The willful blindness to the problem and systemic nature of the cover-up is evident in evasive interviews with senior military personnel.

Among the most maddening of these is Kaye Whitley, former director, Sexual Assault Prevention and Response Office. Requiring little help from the filmmakers, she paints herself as an idiotic technocrat who shirks the question of accountability in favor of ineffectual ad campaigns aimed at prevention. One of the most laughable of these carries the tag line “Don’t risk it. Ask her when she’s sober.” Another indirectly blames the victim, pointing to the foolishness of women going anywhere on a military base unaccompanied.

Dick adopts an admirably non-partisan stance in showing how both Democrats and Republicans in Congress have gotten behind this issue. It’s refreshing these days to see any documentary evidence of across-the-aisle agreement. But with the military governed by its own closed-door rules, and invulnerable to lawsuits by active or former servicemen, political attention has had little impact. What’s needed, the film suggests, is to take the disciplinary power for sexual assault out of the hands of unit commanders.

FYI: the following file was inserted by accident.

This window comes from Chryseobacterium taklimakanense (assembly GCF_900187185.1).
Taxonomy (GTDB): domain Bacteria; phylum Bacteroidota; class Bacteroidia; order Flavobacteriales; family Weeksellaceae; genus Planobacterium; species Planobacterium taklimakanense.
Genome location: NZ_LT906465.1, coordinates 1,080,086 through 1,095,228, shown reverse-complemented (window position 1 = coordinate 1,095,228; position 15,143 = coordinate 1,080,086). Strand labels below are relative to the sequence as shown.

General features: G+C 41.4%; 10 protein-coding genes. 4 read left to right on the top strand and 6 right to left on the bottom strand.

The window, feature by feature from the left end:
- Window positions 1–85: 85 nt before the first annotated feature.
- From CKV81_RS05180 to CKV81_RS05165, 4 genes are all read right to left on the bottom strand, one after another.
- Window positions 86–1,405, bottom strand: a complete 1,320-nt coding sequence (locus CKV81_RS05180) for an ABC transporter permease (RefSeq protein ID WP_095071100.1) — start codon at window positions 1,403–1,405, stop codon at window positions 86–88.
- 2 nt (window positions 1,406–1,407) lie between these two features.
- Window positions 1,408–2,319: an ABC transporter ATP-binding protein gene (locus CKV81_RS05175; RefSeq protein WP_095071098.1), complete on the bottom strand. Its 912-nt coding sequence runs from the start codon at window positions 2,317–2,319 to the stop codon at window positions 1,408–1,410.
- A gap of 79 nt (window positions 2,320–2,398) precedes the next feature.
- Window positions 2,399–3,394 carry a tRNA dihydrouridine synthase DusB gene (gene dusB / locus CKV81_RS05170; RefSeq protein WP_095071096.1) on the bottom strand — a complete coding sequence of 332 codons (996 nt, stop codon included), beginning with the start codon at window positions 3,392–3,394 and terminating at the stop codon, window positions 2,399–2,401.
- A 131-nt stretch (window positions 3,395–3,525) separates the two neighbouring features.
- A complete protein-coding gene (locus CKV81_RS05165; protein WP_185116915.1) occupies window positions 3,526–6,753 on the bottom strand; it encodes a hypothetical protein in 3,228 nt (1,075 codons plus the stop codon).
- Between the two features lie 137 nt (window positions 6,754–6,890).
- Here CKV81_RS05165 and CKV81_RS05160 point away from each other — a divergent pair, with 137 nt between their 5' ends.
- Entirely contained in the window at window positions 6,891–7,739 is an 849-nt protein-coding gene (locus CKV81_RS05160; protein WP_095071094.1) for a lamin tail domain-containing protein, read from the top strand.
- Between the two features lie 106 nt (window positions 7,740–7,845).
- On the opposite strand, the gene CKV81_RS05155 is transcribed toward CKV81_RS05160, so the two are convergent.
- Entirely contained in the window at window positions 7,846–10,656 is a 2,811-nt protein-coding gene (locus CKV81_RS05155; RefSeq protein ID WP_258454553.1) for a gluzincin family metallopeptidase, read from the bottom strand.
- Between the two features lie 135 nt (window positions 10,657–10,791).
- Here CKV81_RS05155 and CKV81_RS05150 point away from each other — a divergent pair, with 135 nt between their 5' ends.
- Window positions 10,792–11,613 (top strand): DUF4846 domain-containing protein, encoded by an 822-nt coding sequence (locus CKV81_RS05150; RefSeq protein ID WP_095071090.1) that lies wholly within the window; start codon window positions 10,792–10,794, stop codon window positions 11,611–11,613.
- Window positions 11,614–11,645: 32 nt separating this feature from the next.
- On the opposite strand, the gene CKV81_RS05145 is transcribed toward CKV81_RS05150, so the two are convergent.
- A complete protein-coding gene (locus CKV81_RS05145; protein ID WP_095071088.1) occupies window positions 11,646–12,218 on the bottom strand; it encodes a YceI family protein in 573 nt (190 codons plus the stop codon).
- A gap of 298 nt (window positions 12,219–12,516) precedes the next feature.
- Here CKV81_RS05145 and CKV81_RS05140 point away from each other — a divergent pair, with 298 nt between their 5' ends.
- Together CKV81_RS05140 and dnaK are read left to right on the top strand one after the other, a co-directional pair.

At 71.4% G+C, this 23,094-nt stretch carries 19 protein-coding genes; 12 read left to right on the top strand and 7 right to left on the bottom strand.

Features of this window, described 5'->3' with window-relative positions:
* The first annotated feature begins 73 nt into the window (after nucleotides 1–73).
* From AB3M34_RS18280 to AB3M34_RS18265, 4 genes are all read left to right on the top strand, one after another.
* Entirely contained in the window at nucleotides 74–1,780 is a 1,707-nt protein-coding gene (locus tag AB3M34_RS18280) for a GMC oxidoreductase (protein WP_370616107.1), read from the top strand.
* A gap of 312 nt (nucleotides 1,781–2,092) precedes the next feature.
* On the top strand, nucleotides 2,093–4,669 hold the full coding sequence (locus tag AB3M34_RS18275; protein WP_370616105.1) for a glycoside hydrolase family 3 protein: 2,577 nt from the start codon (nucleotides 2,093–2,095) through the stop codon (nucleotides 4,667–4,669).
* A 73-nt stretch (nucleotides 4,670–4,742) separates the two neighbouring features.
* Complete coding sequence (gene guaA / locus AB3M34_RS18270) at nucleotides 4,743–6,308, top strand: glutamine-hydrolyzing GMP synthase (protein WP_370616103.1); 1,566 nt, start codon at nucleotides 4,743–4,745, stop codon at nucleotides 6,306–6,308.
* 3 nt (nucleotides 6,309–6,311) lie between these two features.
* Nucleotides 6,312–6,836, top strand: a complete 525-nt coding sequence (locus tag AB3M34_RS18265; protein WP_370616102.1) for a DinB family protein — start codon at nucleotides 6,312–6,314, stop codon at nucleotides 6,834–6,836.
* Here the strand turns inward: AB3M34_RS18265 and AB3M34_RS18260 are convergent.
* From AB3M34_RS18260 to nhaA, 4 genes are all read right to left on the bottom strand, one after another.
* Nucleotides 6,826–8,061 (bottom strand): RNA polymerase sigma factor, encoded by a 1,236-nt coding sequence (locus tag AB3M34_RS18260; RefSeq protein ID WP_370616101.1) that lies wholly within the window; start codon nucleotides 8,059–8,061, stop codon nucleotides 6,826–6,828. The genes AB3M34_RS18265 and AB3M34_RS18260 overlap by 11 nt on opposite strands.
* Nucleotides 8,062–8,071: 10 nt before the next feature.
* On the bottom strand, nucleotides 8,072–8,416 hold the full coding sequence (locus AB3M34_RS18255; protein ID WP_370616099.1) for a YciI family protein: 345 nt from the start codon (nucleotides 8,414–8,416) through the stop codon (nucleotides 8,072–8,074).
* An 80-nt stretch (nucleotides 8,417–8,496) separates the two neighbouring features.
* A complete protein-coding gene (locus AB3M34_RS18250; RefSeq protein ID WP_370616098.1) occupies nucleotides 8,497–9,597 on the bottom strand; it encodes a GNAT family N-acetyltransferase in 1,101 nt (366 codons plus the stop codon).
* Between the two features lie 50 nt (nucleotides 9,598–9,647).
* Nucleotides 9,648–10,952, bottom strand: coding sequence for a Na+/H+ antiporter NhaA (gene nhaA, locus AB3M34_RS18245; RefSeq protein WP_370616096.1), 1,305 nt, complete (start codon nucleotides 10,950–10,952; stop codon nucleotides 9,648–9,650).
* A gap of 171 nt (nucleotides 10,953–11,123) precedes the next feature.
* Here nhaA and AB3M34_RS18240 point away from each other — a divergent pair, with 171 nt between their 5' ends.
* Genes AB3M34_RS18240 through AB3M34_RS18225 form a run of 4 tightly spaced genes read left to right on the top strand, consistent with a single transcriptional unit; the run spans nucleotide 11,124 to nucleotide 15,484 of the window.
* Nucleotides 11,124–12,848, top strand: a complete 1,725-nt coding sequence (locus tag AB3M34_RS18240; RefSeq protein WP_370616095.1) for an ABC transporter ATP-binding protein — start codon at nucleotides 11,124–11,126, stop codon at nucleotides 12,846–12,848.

Since his breakthrough in 1997 with Sick: The Life and Death of Bob Flanagan, Supermasochist, Dick has covered an eclectic range of subjects, from the hypocrisy of closeted politicians to the MPAA to French philosopher Jacques Derrida. The Invisible War is arguably his most urgently affecting work to date. Skillfully edited by Doug Blush and Derek Boonstra, the film plants a knot in the stomach of the viewer and then steadily tightens it via an accrual of information, to a point where it seems inconceivable that this epidemic can be allowed to continue unchecked.